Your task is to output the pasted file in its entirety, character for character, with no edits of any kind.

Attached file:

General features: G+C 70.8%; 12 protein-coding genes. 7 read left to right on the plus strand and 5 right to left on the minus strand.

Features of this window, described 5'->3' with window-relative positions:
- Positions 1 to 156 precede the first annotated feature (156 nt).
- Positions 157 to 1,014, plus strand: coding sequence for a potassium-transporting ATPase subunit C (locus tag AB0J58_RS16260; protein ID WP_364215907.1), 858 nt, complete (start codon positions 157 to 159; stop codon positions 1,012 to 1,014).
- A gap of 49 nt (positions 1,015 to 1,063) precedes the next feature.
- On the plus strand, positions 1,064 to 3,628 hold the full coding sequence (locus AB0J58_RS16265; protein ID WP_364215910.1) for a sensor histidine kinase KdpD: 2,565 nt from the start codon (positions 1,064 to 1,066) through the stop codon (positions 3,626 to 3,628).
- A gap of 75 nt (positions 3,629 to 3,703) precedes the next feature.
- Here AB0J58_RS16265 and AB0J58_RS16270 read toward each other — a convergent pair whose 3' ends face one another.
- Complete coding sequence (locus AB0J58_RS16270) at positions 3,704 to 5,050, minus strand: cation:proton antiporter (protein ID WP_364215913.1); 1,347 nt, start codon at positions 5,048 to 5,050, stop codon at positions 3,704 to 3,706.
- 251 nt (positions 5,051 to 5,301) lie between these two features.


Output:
General features: G+C 70.8%; 12 protein-coding genes. 7 read left to right on the plus strand and 5 right to left on the minus strand.

Features of this window, described 5'->3' with window-relative positions:
- Positions 1 to 156 precede the first annotated feature (156 nt).
- Positions 157 to 1,014, plus strand: coding sequence for a potassium-transporting ATPase subunit C (locus tag AB0J58_RS16260; protein ID WP_364215907.1), 858 nt, complete (start codon positions 157 to 159; stop codon positions 1,012 to 1,014).
- A gap of 49 nt (positions 1,015 to 1,063) precedes the next feature.
- On the plus strand, positions 1,064 to 3,628 hold the full coding sequence (locus AB0J58_RS16265; protein ID WP_364215910.1) for a sensor histidine kinase KdpD: 2,565 nt from the start codon (positions 1,064 to 1,066) through the stop codon (positions 3,626 to 3,628).
- A gap of 75 nt (positions 3,629 to 3,703) precedes the next feature.
- Here AB0J58_RS16265 and AB0J58_RS16270 read toward each other — a convergent pair whose 3' ends face one another.
- Complete coding sequence (locus AB0J58_RS16270) at positions 3,704 to 5,050, minus strand: cation:proton antiporter (protein ID WP_364215913.1); 1,347 nt, start codon at positions 5,048 to 5,050, stop codon at positions 3,704 to 3,706.
- 251 nt (positions 5,051 to 5,301) lie between these two features.